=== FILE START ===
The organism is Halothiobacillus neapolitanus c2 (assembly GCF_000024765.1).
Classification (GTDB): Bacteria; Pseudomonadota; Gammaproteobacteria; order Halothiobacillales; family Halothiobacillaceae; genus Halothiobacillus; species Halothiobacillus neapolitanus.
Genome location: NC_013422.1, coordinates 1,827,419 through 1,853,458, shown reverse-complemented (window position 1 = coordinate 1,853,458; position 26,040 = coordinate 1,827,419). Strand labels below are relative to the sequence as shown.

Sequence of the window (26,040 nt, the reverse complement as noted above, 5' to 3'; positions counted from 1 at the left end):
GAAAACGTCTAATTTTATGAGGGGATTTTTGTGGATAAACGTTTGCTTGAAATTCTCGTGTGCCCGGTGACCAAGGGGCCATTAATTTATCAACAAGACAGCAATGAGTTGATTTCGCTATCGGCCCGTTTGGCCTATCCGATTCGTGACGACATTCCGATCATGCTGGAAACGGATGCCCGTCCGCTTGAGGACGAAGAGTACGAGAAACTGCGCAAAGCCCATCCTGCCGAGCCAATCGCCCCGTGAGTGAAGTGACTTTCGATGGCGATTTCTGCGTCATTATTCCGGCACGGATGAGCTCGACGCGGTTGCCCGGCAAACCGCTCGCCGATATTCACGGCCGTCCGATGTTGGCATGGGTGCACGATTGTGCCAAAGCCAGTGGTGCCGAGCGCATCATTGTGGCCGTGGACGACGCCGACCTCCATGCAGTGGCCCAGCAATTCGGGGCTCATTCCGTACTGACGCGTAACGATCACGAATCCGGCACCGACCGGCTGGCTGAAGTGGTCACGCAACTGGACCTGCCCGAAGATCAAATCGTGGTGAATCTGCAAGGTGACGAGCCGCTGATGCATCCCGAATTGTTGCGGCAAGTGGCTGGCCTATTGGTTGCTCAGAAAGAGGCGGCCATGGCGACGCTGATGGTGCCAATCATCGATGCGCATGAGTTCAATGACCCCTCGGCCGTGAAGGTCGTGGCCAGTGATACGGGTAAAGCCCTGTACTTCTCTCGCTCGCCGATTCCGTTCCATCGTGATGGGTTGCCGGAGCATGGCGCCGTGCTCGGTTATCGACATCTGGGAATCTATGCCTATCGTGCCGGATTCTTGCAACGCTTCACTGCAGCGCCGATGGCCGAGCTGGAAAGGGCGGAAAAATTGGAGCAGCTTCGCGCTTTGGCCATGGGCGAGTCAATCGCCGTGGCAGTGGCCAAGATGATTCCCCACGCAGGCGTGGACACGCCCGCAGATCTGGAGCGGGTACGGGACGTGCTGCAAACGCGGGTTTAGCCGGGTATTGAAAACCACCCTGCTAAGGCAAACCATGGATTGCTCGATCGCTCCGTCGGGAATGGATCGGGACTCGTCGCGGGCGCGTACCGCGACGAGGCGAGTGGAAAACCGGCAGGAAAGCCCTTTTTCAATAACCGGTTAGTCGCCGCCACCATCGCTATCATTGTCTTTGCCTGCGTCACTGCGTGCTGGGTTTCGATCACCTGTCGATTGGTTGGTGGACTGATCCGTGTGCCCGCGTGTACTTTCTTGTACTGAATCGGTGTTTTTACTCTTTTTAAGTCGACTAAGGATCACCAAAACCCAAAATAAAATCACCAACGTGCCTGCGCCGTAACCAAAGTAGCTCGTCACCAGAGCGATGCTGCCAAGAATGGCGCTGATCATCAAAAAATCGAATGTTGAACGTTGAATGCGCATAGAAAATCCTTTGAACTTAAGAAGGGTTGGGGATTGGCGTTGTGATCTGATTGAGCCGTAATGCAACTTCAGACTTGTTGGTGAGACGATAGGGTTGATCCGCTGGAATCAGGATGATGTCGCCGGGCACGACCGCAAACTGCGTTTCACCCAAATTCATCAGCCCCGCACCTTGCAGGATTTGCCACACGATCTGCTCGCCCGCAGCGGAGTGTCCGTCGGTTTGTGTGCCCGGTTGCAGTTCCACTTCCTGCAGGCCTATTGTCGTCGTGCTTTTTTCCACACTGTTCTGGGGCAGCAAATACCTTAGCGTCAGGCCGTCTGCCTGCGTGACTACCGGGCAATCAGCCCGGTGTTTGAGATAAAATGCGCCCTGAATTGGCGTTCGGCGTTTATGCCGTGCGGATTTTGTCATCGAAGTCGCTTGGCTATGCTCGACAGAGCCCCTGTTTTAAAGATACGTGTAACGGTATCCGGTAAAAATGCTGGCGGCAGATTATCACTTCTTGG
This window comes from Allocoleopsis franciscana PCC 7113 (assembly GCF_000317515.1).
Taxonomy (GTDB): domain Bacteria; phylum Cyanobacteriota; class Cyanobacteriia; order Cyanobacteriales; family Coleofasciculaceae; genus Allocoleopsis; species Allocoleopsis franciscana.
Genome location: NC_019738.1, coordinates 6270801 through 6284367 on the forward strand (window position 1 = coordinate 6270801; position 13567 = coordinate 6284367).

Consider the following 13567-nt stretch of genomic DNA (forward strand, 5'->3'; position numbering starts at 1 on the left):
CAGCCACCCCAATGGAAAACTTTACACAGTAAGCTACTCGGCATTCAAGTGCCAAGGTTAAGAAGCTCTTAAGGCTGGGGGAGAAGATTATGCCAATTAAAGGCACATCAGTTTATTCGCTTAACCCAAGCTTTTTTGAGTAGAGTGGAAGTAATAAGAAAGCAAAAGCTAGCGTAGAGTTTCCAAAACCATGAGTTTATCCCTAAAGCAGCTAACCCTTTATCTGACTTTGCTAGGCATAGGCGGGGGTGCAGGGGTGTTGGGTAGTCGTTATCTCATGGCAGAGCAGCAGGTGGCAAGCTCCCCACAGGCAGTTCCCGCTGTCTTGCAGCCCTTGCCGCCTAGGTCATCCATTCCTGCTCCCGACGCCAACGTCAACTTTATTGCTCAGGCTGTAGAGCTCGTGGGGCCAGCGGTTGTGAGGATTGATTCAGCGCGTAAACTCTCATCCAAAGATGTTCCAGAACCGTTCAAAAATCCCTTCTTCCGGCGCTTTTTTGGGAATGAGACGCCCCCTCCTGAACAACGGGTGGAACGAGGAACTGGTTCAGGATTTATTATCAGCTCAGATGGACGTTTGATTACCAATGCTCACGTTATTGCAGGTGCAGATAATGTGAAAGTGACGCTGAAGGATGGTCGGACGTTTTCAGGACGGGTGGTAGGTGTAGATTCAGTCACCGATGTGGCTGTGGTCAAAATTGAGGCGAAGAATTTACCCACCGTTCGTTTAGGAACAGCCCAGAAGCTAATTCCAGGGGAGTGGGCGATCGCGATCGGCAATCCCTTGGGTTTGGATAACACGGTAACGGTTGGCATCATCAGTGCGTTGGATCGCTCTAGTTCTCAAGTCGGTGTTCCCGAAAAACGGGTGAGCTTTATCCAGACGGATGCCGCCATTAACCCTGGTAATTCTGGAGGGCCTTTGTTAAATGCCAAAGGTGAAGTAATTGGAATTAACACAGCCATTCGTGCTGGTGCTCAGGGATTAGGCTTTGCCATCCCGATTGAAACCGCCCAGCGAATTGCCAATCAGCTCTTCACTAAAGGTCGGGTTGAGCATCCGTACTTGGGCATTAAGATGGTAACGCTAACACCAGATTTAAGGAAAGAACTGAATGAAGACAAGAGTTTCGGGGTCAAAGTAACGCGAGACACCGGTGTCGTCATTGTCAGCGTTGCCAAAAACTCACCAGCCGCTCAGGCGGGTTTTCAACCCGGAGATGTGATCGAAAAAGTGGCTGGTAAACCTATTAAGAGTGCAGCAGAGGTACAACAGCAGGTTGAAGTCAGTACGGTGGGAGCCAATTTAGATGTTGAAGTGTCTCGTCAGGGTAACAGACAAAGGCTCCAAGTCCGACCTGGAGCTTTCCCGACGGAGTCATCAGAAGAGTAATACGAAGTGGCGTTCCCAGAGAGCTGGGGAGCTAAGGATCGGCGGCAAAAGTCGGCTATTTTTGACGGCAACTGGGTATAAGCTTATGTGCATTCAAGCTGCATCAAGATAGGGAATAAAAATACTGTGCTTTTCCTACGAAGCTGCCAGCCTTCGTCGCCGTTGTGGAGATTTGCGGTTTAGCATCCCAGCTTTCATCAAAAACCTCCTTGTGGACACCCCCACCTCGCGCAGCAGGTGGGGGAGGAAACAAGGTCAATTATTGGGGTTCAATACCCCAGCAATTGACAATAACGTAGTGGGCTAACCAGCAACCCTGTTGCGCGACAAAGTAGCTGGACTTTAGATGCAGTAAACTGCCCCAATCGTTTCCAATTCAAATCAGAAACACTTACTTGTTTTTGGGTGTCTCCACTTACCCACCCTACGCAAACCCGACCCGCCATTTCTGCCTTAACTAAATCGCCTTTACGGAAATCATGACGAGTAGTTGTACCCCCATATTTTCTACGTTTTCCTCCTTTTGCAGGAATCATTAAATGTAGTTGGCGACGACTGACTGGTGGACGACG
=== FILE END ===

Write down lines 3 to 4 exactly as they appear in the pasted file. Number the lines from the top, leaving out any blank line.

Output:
Genome location: NC_013422.1, coordinates 1,827,419 through 1,853,458, shown reverse-complemented (window position 1 = coordinate 1,853,458; position 26,040 = coordinate 1,827,419). Strand labels below are relative to the sequence as shown.

Sequence of the window (26,040 nt, the reverse complement as noted above, 5' to 3'; positions counted from 1 at the left end):